The Places Markets Shouldn’t Go

Michael Sandel on the moral limits of markets:

These examples illustrate a broader point: some of the good things in life are degraded if turned into commodities. So to decide where the market belongs, and where it should be kept at a distance, we have to decide how to value the goods in question—health, education, family life, nature, art, civic duties, and so on. These are moral and political questions, not merely economic ones. To resolve them, we have to debate, case by case, the moral meaning of these goods, and the proper way of valuing them.

This is a debate we didn’t have during the era of market triumphalism. As a result, without quite realizing it—without ever deciding to do so—we drifted from having a market economy to being a market society.

The difference is this: A market economy is a tool—a valuable and effective tool—for organizing productive activity. A market society is a way of life in which market values seep into every aspect of human endeavor. It’s a place where social relations are made over in the image of the market.

The great missing debate in contemporary politics is about the role and reach of markets. Do we want a market economy, or a market society? What role should markets play in public life and personal relations? How can we decide which goods should be bought and sold, and which should be governed by nonmarket values? Where should money’s writ not run?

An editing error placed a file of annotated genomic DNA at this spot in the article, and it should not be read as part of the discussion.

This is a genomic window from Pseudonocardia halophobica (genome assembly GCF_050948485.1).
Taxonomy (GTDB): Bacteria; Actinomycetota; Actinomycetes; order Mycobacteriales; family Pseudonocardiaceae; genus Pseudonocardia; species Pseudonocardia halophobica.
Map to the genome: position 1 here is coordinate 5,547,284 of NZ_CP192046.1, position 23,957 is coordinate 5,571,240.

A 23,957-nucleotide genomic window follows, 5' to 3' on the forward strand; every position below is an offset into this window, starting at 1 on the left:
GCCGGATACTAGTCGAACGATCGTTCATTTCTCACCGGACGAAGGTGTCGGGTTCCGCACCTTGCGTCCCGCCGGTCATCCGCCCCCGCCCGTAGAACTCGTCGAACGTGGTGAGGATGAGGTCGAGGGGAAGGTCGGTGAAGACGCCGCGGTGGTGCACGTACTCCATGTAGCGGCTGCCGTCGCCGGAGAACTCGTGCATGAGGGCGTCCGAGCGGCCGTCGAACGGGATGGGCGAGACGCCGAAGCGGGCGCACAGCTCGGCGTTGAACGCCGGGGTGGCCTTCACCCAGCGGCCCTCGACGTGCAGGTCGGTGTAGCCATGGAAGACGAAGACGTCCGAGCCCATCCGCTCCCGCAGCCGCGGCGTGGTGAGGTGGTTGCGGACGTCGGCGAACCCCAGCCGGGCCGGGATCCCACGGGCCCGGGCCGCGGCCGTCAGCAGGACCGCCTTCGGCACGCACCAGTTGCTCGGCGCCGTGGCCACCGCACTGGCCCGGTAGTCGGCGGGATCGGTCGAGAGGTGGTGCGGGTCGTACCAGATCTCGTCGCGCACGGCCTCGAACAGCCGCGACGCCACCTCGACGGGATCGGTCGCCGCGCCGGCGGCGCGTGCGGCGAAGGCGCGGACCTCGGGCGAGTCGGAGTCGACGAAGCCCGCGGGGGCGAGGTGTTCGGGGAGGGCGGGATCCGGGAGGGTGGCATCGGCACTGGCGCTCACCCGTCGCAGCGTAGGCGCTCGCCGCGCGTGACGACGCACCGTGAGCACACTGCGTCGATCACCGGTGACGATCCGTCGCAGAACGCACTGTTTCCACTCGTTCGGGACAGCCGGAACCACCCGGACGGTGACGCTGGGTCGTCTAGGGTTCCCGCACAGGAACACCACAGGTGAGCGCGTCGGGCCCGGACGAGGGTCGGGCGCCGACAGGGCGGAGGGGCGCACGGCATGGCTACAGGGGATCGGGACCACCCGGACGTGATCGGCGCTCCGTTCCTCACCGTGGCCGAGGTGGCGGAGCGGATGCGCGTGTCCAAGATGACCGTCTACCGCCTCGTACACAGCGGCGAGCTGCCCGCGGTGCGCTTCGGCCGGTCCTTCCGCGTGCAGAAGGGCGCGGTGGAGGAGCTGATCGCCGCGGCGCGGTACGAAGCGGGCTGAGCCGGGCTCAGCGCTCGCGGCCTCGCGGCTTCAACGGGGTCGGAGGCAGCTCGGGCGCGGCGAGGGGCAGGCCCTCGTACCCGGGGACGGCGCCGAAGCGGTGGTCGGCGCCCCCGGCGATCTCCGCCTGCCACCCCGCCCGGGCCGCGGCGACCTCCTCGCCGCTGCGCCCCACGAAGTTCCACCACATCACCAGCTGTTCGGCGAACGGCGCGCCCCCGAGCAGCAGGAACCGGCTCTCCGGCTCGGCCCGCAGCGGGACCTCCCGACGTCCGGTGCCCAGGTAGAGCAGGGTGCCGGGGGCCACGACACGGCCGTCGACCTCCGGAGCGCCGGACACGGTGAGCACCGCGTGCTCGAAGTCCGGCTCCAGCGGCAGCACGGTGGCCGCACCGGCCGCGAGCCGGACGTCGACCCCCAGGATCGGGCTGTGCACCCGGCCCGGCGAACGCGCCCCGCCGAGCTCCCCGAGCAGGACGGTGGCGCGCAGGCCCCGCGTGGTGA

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  • http://bookwi.se Adam Shields

    Looks interesting and looks like it overlaps a little in content with The Economics of Good and Evil. Have you read it? Well worth reading if you haven’t.

    • Matthew Lee Anderson

      Adam, haven’t read that one (as is true of many of the books in this genre). But you’re right: it does look interesting. I may pick it up and read them alongside each other.

  • Bonnie

    It’s dismaying that society seems to view things in terms of cost and how things can be used or exploited, rather than in terms of the properties those things possess that are remarkable, in and of themselves. (Not that the usefulness of something can’t be remarkable also.) It’s dismaying to find myself losing sight of those Creator-reflecting properties of the hundreds of commodities I utilize every day in my busy, hectic life… C. S. Lewis’ “Abolition of Man” helps me back on track. One of the reasons I homeschool my kids is to cultivate (preserve, actually) an appreciation for the wonder of things, to instill deep within them an understanding of those things’ intrinsic (dare I say, sacred) worth.

    • Matthew Lee Anderson

      Well put, Bonnie. Really well put.

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